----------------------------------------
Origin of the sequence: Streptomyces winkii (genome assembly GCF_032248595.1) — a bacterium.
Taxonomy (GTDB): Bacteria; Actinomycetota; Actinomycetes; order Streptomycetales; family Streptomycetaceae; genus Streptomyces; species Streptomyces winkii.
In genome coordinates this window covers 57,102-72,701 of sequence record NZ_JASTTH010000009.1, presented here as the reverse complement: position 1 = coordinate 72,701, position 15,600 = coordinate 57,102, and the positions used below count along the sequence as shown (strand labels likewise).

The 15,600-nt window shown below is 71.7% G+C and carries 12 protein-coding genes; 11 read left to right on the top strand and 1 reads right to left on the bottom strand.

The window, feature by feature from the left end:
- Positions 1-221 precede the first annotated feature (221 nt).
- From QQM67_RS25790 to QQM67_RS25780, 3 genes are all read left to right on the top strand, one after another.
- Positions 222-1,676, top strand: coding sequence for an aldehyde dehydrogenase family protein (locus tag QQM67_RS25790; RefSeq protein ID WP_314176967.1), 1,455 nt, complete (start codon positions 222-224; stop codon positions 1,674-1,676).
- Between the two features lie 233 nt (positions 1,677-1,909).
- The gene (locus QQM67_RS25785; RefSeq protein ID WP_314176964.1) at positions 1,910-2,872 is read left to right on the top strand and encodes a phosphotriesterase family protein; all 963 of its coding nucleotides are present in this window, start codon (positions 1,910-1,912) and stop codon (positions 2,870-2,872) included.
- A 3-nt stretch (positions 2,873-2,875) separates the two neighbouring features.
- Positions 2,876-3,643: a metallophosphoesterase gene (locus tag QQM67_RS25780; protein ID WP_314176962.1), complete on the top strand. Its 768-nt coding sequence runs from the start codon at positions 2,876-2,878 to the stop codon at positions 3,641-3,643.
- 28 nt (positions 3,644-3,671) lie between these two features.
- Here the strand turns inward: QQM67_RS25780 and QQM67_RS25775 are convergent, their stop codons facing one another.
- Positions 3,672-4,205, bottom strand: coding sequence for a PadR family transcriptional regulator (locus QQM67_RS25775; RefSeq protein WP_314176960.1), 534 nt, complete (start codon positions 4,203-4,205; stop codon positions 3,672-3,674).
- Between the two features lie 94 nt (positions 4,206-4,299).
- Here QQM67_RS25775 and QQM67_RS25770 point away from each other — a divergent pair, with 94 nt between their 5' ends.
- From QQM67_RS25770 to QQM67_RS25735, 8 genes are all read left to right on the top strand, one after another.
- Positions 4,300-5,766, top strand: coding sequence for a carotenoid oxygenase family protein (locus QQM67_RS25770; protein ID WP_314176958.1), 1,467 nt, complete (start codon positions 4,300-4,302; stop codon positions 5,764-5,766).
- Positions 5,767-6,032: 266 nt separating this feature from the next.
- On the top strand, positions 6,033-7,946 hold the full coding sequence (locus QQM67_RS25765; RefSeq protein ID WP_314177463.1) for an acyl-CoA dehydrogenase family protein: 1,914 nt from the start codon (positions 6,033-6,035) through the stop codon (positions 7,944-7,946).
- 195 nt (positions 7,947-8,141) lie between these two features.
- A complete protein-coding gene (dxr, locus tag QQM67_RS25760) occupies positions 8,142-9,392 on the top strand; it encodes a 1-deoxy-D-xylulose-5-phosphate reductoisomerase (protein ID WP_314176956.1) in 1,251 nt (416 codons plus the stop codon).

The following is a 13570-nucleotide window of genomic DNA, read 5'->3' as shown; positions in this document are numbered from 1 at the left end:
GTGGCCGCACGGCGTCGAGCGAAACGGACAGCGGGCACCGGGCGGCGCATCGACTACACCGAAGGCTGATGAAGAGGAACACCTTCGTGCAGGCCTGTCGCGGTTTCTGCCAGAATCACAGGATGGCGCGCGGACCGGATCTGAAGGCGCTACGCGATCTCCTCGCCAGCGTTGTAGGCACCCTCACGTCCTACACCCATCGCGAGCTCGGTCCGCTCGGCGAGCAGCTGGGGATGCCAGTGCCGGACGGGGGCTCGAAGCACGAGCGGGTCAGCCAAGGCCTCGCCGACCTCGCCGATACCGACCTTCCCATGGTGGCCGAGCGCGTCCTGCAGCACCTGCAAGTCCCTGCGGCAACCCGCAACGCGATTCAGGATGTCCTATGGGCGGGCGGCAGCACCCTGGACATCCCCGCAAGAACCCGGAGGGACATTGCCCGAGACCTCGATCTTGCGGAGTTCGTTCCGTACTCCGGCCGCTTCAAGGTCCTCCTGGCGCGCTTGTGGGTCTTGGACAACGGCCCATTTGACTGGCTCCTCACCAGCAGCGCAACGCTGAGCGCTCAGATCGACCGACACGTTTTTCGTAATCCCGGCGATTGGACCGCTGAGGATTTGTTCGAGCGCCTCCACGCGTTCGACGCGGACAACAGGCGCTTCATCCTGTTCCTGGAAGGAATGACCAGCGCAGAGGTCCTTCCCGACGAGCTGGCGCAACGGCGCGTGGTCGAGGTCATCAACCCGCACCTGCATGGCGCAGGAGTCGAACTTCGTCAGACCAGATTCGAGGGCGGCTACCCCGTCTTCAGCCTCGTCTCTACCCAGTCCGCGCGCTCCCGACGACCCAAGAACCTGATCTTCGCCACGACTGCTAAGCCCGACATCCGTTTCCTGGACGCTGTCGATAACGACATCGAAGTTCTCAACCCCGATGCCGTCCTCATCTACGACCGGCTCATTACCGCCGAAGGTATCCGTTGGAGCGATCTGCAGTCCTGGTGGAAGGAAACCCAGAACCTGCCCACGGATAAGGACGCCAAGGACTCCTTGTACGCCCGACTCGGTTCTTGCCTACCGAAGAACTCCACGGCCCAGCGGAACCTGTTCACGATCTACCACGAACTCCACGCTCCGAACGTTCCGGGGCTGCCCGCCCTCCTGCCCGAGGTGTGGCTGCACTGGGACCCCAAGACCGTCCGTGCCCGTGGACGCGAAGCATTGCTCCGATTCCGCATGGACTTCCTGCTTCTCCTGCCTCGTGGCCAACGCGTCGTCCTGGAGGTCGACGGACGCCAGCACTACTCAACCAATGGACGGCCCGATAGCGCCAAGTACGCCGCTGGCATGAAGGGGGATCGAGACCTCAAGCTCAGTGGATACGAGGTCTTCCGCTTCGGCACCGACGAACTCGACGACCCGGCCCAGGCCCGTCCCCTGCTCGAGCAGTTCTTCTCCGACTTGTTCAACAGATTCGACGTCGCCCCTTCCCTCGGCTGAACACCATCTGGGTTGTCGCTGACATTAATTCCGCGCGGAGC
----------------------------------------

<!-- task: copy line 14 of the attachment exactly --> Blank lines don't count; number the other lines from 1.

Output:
- Here the strand turns inward: QQM67_RS25780 and QQM67_RS25775 are convergent, their stop codons facing one another.